PROVIDENCE, R.I. (AP) -- Insisting that Rhode Island is on the rebound, Gov. Lincoln Chafee on Wednesday urged lawmakers to cut corporate taxes and boost education spending to encourage the state's fledgling recovery.
In an upbeat state-of-the-state address, the independent governor said rising revenues and receding deficits show the state economy is inching its way out of its deep doldrums. He used the speech to outline his $8.2 billion budget proposal, which comes without any increases in taxes or fees and no deep spending cuts.
"Two years ago, when I was sworn in as governor, Rhode Island was facing a $295 million deficit, our unemployment rate was 11.4 percent ... many cities and towns were on the verge of collapse," said Chafee, appearing relaxed and loose in the House chambers. "Our state workforce was demoralized. A gloomy cloud of negativity gathered over our state. It takes time for the sun to break through, but it is."
Chafee's proposal would lower the corporate income tax rate over three years from 9 percent to 7 percent. Currently, the state's rate is the highest in New England, but Chafee would drop the rate below its five neighbors.
Top lawmakers said they liked the message. House Speaker Gordon Fox and Senate President Teresa Paiva Weed both said they support calls to lower the corporate tax rate, and hailed his call to boost school spending by $30 million. That's in stark contrast to the tepid reception for Chafee's budget proposals in 2011 and 2012, both of which called for significant new taxes that were not approved by lawmakers.
"It's a very, very good start, probably the best start we've had," said Fox, D-Providence.
Paiva Weed, D-Newport, said that lawmakers may quibble with some of the details in Chafee's proposals, but she praised him for proposing "bold steps" to help the economy.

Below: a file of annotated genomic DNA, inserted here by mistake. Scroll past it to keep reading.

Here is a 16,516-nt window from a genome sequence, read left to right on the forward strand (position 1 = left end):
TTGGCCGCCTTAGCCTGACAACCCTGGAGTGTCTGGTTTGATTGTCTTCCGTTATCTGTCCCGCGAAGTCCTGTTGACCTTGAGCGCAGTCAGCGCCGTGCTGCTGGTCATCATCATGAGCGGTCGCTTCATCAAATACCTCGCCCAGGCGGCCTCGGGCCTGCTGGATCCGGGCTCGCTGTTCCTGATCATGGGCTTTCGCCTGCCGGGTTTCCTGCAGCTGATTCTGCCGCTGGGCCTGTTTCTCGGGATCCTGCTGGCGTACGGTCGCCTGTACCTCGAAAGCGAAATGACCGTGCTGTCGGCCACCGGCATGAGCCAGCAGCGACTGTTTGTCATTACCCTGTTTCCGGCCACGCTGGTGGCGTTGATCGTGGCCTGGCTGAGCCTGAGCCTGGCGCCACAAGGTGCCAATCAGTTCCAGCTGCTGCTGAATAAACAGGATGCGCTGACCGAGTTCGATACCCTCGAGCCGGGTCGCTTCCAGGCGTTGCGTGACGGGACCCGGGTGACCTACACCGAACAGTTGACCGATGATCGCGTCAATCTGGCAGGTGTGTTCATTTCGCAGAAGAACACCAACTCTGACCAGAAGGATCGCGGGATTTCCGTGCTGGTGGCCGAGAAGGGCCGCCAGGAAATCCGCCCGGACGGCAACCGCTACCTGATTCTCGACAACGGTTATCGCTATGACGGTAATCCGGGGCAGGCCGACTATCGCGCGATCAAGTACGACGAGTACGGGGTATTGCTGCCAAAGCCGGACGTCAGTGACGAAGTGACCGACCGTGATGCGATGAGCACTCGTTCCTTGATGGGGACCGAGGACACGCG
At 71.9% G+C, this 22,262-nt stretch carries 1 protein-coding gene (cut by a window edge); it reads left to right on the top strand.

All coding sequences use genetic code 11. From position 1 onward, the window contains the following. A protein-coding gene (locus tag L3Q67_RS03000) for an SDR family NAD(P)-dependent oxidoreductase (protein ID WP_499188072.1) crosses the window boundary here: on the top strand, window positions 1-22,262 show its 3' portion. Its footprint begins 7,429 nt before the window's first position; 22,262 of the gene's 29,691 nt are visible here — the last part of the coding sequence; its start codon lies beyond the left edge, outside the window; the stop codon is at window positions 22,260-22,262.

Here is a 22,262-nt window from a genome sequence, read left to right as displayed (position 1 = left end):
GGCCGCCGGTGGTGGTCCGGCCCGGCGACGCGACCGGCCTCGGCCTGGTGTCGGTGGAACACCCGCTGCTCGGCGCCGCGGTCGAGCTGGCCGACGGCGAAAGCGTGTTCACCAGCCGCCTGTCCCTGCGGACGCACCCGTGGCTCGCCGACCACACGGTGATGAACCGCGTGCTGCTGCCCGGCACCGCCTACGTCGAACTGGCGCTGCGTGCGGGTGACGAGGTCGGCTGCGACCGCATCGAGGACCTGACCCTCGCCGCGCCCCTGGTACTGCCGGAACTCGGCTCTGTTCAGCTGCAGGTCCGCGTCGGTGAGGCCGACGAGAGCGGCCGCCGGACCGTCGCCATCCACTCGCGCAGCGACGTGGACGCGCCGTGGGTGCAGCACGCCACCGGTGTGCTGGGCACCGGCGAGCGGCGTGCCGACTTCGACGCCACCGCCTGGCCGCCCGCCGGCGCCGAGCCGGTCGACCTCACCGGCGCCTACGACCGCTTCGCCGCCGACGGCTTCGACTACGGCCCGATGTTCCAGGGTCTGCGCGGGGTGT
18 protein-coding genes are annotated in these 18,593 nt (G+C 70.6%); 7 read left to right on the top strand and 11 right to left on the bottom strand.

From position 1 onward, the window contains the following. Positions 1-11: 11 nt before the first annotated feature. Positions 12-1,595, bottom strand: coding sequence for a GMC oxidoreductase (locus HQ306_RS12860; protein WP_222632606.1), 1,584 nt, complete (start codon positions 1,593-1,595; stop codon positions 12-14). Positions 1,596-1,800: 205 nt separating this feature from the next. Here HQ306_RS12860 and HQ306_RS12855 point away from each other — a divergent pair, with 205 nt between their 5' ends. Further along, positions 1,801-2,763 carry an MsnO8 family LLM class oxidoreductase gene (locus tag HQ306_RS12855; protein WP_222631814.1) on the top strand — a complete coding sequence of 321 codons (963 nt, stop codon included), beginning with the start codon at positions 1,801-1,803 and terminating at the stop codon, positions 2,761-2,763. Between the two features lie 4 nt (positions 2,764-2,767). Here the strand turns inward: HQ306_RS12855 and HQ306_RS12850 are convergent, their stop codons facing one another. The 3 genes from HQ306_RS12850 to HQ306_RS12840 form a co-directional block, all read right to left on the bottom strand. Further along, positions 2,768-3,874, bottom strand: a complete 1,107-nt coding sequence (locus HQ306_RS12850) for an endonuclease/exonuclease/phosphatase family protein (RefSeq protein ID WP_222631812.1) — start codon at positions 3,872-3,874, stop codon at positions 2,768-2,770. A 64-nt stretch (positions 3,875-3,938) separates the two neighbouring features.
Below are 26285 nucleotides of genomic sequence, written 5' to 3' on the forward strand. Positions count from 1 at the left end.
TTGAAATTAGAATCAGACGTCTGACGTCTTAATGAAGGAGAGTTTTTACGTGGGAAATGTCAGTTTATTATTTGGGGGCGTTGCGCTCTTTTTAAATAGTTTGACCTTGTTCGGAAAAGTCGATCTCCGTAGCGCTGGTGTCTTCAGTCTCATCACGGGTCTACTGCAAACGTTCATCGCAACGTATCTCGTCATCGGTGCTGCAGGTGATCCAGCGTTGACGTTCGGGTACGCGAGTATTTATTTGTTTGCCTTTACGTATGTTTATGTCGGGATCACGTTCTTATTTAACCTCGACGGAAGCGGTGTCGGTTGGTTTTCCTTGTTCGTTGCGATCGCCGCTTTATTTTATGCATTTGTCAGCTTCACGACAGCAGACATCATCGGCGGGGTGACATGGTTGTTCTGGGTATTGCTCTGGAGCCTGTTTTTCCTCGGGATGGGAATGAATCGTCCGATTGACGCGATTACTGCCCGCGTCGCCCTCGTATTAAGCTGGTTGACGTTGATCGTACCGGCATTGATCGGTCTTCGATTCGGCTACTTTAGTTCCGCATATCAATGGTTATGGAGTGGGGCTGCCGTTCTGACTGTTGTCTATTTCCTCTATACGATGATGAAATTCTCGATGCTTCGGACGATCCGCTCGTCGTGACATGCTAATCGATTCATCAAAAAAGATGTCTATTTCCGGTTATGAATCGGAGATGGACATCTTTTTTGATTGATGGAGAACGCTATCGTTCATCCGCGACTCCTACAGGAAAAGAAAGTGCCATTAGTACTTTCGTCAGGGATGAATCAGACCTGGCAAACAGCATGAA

Chafee said it's essential to use the state's slowly improving finances to boost spending on schools, workforce development and roads and bridges — all investments that he said would pay off in the long-term and reverse an economic decline that saw Rhode Island become one of only two states to lose population from July 2011 to July 2012.
In addition to the $30 million in new public education funding, Chafee proposes $8 million in additional higher education spending to avoid tuition hikes at state universities.
Chafee also proposes spending $3 million on a workforce training program that would reimburse businesses who offer internships. He also wants to use $3 million in federal funds to offset the cost of child care for struggling parents.
Laurie White, president of the Providence Area Chamber of Commerce, said Chafee's proposals to invest more in workforce training and higher education are promising and said the reduction of the corporate income tax will please many business owners. That's a contrast to previous years, when many business leaders angrily protested Chafee's failed proposals for expanded sales taxes.
"We wanted to see a plan for economic growth," she said of Chafee's budget recommendation. "So we certainly like the idea at first blush."
The proposed spending plan would not reverse many of the steep cuts approved by lawmakers in leaner years, including a $15 million reduction in funds for the developmentally disabled.
Linda Teoli's 54-year-old brother Jeff has a developmental disability and has fewer services available to him following the cuts. She criticized Chafee for not restoring the funds.
"These cuts were devastating," she said. "They're not doing enough to help these people."
In his third state-of-the-state address, Chafee restated his support for gay marriage legislation, expected to get a vote in the House this month.
He also touched on the debacle surrounding the state's $75 million loan guarantee to former Red Sox pitcher Curt Schilling's video game company 38 Studios, which has filed for bankruptcy. Chafee opposed the investment as a candidate and said it's an example of the kind of poor leadership Rhode Island can no longer afford.
"We tried the 'get rich quick' approach by giving $75 million to a retired baseball player with no business experience," he said. "We cannot make such panic driven decisions again."
Chafee also won big applause when he vowed to work to craft legislation to prevent gun violence, citing last month's massacre of 20 children and six educators in Newtown, Conn.
But the 25-minute speech never strayed far from Chafee's economic prescription, and his confidence that the state is making strides.
The state expects to have $79 million in surplus funds when it ends the current fiscal year June 30 — marking the second consecutive year of surplus. State revenue estimates are up, and the state's unemployment rate is down — slightly — to 10.4 percent.
While that's still the second highest jobless rate in the nation, Chafee said there's reason for optimism.
"Things are getting better," he said. "And we must build on this momentum to continue our recovery."
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